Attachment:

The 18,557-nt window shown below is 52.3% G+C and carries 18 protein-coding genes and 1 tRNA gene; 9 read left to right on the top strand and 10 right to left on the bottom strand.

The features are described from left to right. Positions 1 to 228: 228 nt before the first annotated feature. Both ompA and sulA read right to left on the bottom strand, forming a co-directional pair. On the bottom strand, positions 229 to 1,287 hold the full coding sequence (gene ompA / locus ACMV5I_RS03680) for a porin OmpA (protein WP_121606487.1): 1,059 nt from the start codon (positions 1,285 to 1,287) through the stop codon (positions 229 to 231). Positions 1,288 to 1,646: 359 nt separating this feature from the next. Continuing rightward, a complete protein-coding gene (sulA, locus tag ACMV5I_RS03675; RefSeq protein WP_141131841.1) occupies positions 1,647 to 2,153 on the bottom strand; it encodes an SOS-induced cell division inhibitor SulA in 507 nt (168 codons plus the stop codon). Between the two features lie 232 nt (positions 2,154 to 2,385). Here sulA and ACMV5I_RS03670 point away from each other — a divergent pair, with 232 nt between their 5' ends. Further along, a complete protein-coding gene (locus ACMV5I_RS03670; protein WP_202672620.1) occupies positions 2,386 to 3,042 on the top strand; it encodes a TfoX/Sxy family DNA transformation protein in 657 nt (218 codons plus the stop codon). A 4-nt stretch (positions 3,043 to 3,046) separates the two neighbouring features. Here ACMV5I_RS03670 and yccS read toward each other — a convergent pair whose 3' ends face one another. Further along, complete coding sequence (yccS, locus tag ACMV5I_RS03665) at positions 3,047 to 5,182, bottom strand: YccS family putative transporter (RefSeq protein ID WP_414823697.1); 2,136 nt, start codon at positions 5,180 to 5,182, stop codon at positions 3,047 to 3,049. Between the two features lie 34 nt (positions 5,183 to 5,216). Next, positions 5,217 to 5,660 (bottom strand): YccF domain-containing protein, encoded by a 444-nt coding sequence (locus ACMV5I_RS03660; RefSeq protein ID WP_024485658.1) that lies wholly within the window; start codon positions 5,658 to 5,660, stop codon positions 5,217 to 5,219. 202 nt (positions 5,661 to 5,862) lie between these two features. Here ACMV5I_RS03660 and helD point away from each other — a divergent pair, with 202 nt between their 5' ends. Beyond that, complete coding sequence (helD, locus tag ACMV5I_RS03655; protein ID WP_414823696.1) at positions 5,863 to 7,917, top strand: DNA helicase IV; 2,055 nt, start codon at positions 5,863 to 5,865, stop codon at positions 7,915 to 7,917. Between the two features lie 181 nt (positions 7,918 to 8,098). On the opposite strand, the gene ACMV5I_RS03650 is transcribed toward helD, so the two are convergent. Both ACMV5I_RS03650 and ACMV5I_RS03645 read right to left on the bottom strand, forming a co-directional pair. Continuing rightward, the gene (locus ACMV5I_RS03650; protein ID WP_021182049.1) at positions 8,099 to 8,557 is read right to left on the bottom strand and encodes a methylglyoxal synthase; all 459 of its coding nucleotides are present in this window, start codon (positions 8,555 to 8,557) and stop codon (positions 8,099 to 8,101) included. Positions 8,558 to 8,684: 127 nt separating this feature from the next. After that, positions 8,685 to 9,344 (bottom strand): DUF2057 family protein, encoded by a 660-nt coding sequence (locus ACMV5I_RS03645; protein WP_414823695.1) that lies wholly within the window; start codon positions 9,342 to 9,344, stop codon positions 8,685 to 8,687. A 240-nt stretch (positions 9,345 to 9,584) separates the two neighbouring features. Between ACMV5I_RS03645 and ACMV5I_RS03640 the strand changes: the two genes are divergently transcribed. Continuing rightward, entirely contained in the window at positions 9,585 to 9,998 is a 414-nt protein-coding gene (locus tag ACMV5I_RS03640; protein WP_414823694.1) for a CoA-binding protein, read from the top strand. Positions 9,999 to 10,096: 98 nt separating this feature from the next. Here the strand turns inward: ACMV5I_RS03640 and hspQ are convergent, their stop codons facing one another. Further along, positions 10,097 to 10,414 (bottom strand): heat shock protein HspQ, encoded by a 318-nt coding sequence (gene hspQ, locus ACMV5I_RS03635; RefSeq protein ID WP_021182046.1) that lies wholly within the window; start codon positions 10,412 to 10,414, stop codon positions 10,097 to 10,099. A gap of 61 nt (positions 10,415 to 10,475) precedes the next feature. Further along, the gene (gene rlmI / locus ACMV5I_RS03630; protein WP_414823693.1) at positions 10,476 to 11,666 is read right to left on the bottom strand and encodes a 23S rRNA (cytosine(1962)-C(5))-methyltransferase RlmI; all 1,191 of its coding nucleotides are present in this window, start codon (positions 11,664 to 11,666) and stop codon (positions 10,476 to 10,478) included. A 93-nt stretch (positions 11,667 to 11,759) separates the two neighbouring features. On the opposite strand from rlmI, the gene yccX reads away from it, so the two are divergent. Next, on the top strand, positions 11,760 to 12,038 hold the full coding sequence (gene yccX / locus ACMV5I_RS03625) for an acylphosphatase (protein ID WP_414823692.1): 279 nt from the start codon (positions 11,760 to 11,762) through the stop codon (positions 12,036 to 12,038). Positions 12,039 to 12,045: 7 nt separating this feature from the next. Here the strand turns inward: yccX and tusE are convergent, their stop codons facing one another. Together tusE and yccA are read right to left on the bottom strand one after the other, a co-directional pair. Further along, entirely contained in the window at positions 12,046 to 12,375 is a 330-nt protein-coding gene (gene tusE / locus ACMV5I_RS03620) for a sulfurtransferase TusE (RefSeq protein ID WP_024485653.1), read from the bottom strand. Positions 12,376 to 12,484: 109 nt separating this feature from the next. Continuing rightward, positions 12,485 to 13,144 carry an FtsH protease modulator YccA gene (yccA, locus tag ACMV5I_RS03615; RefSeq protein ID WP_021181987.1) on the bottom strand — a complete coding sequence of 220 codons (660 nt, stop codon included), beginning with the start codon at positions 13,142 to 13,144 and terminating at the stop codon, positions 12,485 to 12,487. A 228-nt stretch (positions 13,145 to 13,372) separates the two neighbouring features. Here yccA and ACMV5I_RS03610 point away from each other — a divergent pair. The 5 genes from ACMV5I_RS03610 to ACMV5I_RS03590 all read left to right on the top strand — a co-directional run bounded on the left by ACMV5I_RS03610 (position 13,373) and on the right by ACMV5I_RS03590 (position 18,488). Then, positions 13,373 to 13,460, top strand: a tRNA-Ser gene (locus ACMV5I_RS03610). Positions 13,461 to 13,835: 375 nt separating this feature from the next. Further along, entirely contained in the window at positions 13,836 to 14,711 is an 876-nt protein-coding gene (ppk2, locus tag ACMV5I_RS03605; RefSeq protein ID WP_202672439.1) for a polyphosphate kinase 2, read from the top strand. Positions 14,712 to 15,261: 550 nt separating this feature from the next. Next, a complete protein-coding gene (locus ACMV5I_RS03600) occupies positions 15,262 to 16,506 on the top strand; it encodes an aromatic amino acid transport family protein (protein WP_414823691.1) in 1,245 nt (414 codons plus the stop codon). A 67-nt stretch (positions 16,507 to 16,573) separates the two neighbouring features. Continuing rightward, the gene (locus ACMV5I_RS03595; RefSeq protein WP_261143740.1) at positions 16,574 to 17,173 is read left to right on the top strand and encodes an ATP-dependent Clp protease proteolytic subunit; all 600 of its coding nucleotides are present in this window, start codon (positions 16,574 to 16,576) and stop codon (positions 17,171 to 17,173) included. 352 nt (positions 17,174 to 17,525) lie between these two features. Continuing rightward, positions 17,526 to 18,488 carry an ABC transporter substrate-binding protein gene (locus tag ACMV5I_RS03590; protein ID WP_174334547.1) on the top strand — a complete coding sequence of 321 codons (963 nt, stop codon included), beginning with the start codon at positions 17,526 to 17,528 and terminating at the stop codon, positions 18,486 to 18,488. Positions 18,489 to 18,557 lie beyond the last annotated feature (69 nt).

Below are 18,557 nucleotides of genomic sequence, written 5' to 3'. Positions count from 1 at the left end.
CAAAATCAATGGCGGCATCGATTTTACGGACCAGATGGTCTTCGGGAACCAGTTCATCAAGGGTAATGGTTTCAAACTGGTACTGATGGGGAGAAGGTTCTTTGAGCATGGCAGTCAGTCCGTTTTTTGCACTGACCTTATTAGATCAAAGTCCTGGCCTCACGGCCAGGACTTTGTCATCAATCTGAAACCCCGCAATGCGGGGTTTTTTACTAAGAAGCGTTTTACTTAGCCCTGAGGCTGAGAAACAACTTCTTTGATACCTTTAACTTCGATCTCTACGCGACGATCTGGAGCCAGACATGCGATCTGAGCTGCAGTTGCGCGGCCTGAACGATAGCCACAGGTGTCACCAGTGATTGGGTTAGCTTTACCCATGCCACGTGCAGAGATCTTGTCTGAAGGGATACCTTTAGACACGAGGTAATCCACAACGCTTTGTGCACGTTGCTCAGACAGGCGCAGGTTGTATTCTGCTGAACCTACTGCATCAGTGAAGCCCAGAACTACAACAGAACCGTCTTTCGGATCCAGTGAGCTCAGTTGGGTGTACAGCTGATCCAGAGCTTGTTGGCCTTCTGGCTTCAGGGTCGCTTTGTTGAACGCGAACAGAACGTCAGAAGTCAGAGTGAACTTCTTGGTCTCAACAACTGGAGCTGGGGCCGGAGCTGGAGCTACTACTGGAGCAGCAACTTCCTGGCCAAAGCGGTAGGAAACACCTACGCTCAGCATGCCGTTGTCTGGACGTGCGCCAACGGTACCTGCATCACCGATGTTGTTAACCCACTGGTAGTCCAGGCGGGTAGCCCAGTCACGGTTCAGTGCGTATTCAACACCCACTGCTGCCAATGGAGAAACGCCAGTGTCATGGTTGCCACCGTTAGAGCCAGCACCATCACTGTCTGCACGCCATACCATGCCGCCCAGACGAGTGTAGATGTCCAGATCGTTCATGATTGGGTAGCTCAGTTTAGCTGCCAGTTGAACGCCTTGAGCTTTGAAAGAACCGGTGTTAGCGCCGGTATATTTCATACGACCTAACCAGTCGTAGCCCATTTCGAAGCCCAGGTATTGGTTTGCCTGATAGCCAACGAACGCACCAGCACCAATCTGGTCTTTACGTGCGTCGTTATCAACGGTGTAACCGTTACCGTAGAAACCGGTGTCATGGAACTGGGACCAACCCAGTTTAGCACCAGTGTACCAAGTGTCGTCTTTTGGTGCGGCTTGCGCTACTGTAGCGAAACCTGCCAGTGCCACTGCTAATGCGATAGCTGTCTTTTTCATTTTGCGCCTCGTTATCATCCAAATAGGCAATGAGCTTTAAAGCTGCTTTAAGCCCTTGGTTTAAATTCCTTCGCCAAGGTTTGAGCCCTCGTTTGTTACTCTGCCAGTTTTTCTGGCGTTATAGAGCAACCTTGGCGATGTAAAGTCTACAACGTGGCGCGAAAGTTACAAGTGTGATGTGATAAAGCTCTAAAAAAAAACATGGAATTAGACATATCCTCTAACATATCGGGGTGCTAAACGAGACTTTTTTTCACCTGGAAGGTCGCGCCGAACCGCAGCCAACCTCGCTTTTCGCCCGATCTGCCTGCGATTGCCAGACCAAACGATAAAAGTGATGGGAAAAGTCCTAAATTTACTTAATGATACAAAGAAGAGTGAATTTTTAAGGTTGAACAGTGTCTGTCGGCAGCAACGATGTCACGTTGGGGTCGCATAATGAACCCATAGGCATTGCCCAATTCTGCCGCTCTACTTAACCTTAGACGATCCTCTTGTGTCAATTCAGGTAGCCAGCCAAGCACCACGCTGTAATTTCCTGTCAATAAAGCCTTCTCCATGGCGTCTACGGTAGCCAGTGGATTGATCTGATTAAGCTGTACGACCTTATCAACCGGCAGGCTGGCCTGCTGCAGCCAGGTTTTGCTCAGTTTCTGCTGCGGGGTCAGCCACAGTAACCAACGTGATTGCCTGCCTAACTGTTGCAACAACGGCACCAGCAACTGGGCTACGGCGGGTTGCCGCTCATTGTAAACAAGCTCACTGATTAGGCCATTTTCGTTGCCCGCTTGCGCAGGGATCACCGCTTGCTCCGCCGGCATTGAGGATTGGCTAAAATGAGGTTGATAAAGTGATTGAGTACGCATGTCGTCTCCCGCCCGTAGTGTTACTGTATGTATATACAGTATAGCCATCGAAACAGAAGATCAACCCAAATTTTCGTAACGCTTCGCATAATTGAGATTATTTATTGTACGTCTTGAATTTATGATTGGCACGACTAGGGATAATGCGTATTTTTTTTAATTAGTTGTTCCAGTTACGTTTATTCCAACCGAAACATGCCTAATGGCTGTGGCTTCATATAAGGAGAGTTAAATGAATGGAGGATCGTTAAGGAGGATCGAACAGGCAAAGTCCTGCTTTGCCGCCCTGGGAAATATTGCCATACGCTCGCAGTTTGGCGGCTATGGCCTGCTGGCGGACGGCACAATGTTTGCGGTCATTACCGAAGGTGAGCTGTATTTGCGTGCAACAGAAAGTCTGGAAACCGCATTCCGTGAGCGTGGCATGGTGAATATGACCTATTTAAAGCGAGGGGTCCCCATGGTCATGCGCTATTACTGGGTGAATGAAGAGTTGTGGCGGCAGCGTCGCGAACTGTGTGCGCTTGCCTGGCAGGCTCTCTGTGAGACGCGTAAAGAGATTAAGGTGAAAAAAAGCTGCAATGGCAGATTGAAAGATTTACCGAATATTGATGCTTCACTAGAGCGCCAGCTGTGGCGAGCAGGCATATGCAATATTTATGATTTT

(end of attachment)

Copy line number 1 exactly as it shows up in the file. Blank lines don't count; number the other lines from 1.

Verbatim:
The 18,557-nt window shown below is 52.3% G+C and carries 18 protein-coding genes and 1 tRNA gene; 9 read left to right on the top strand and 10 right to left on the bottom strand.